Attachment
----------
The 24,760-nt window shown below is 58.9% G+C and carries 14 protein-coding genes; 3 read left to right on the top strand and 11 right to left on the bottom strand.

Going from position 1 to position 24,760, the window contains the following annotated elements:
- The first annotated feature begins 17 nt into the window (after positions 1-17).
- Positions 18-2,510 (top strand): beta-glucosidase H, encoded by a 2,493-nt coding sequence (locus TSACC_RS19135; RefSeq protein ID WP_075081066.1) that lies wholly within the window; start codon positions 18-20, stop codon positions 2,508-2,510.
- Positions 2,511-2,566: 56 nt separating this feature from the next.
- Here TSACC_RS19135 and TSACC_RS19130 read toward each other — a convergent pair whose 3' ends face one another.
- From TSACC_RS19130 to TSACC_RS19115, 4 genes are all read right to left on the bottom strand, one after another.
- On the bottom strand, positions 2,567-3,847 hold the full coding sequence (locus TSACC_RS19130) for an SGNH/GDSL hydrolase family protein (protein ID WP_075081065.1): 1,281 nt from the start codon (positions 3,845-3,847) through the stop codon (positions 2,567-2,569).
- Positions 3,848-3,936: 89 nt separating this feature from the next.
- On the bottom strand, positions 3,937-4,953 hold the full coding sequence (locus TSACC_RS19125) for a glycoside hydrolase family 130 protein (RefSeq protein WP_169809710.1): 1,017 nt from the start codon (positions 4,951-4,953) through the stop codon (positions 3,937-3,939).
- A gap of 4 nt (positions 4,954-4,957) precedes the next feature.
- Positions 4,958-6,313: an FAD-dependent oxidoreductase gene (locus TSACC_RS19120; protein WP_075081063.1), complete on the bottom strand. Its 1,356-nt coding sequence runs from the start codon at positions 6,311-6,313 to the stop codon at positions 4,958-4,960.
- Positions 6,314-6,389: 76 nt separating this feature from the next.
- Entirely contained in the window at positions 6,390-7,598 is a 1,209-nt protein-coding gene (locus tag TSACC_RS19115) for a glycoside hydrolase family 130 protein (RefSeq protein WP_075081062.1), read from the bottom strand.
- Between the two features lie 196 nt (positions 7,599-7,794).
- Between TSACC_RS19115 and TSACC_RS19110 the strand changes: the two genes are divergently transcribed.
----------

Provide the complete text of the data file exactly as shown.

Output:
The 24,760-nt window shown below is 58.9% G+C and carries 14 protein-coding genes; 3 read left to right on the top strand and 11 right to left on the bottom strand.

Going from position 1 to position 24,760, the window contains the following annotated elements:
- The first annotated feature begins 17 nt into the window (after positions 1-17).
- Positions 18-2,510 (top strand): beta-glucosidase H, encoded by a 2,493-nt coding sequence (locus TSACC_RS19135; RefSeq protein ID WP_075081066.1) that lies wholly within the window; start codon positions 18-20, stop codon positions 2,508-2,510.
- Positions 2,511-2,566: 56 nt separating this feature from the next.
- Here TSACC_RS19135 and TSACC_RS19130 read toward each other — a convergent pair whose 3' ends face one another.
- From TSACC_RS19130 to TSACC_RS19115, 4 genes are all read right to left on the bottom strand, one after another.
- On the bottom strand, positions 2,567-3,847 hold the full coding sequence (locus TSACC_RS19130) for an SGNH/GDSL hydrolase family protein (protein ID WP_075081065.1): 1,281 nt from the start codon (positions 3,845-3,847) through the stop codon (positions 2,567-2,569).
- Positions 3,848-3,936: 89 nt separating this feature from the next.
- On the bottom strand, positions 3,937-4,953 hold the full coding sequence (locus TSACC_RS19125) for a glycoside hydrolase family 130 protein (RefSeq protein WP_169809710.1): 1,017 nt from the start codon (positions 4,951-4,953) through the stop codon (positions 3,937-3,939).
- A gap of 4 nt (positions 4,954-4,957) precedes the next feature.
- Positions 4,958-6,313: an FAD-dependent oxidoreductase gene (locus TSACC_RS19120; protein WP_075081063.1), complete on the bottom strand. Its 1,356-nt coding sequence runs from the start codon at positions 6,311-6,313 to the stop codon at positions 4,958-4,960.
- Positions 6,314-6,389: 76 nt separating this feature from the next.
- Entirely contained in the window at positions 6,390-7,598 is a 1,209-nt protein-coding gene (locus tag TSACC_RS19115) for a glycoside hydrolase family 130 protein (RefSeq protein WP_075081062.1), read from the bottom strand.
- Between the two features lie 196 nt (positions 7,599-7,794).
- Between TSACC_RS19115 and TSACC_RS19110 the strand changes: the two genes are divergently transcribed.